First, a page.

macOS: How to Install an Alternative Terminal Shell

The Mac Terminal is an extremely useful multi-purpose tool. You don’t have to be satisfied with it straight out of the box though; you can add your own customizations, such as using a different shell. In this guide we’ll show you how to install an alternative Terminal shell called fish.

What is a Shell?

A shell is any program that you use to type commands in a command-line interface. Think of it like a skin that you can put on the Terminal. Different shells have different purposes, but they all give you access to the command line. The default shell for macOS is called bash, which stands for Bourne-Again Shell.

Fish, and alternative terminal shell, can autocomplete commands.
fish can autocomplete commands

I briefly talked about the fish shell on Friday’s Daily Observations podcast episode. I like fish mainly for its ability to suggest commands and auto-complete them. Some features that fish has include:

  • Autosuggestions: fish suggests commands as you type based on history and completions, like how Safari autocompletes URLs.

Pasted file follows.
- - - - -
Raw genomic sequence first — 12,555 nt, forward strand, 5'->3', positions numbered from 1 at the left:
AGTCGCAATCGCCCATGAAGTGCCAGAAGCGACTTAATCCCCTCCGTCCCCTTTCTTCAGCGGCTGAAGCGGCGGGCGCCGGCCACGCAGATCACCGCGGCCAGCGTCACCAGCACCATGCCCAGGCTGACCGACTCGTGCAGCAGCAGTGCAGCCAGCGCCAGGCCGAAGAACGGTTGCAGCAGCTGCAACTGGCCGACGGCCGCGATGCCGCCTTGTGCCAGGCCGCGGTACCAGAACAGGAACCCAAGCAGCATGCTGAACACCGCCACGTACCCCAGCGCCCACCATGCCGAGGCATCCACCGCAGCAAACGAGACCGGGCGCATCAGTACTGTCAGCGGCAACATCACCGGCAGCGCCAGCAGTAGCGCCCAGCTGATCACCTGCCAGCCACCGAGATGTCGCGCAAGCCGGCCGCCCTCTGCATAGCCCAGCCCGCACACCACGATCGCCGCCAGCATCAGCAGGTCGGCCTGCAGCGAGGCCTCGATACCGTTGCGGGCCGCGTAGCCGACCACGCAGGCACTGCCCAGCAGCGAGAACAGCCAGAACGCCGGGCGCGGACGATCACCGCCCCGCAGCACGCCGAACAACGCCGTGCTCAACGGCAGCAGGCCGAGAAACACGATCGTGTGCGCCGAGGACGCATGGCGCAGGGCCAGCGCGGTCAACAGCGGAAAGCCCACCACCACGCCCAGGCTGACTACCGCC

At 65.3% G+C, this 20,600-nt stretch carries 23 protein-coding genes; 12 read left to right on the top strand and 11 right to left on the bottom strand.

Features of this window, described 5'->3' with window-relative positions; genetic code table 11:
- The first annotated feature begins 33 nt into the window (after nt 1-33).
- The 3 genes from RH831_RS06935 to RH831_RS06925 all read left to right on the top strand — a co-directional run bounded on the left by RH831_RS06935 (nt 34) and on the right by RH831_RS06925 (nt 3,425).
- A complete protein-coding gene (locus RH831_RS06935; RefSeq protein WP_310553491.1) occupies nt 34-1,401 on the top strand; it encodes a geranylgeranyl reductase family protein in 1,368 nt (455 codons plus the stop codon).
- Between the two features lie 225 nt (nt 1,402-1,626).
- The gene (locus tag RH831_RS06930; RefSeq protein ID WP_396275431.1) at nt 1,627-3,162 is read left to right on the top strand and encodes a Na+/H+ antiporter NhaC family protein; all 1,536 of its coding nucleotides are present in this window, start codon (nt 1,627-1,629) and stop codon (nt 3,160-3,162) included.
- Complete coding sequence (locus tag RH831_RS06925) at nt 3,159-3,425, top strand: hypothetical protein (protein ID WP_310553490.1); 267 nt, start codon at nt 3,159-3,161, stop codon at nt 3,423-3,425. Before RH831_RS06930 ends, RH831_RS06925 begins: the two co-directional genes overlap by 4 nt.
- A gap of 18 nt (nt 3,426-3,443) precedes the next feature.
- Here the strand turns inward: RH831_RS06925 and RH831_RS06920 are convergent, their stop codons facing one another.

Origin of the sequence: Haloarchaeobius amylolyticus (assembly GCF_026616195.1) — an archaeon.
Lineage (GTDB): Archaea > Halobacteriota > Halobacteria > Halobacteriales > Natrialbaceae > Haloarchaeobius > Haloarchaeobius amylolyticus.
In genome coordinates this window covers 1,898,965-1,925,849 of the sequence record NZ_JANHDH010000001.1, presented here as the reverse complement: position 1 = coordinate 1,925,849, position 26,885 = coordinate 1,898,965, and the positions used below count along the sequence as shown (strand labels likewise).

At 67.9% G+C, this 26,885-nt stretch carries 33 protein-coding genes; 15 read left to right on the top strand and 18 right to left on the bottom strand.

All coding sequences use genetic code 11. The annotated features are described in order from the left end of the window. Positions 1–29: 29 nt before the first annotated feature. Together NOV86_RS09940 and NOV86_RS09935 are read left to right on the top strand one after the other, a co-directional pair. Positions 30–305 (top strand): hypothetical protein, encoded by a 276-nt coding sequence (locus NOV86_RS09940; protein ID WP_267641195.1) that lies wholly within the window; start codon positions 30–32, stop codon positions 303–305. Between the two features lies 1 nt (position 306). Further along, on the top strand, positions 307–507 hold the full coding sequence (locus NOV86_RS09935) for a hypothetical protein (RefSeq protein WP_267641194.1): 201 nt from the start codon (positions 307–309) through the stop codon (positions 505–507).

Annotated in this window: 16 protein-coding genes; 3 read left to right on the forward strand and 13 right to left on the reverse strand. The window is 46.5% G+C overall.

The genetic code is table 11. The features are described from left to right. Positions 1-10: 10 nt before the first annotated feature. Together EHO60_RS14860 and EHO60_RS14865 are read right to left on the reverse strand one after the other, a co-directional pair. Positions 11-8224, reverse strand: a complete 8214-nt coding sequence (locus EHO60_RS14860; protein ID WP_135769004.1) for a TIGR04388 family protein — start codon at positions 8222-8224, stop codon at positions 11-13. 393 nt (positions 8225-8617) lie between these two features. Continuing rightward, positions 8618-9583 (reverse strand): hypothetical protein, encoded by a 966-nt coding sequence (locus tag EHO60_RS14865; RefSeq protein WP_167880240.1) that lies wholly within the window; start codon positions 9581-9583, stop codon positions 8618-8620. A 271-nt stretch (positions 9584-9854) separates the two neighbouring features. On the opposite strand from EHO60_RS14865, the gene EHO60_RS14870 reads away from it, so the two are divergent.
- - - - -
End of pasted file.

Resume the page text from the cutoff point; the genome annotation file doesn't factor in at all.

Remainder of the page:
• Scripting: fish is fully scriptable and its syntax is “simple, clean, and consistent.”
  • Man page completions: fish generates man pages automatically by parsing your installed man pages.
  • VGA color: fish gives you a colorful command line in 24-bit true color.
  • Web-based configuration: Set your colors, view functions, variables, and history from a web page.
  • Easy to use: fish works out of the box

Installing Fish

There are multiple ways to install fish: using Homebrew, MacPorts, an installer, or downloading the app. The commands for Homebrew and MacPorts are below.


brew install fish


sudo port install fish

Once fish is installed, you’ll see the word “fish” in the Terminal tab at the top. You can type “help” at any time, and it will open a webpage to the fish tutorial. If you installed fish using HomeBrew or MacPorts, it plugs into Terminal so you don’t need a separate app.

Fish, an alternative Terminal shell, works in the background.
fish works in the background so you can use Terminal as you normally would

Using Fish

Think of fish as a tool that works behind the scenes. Using fish means using Terminal like you normally would, except now you get extra functionality. Fish has documentation, as well as an FAQ.

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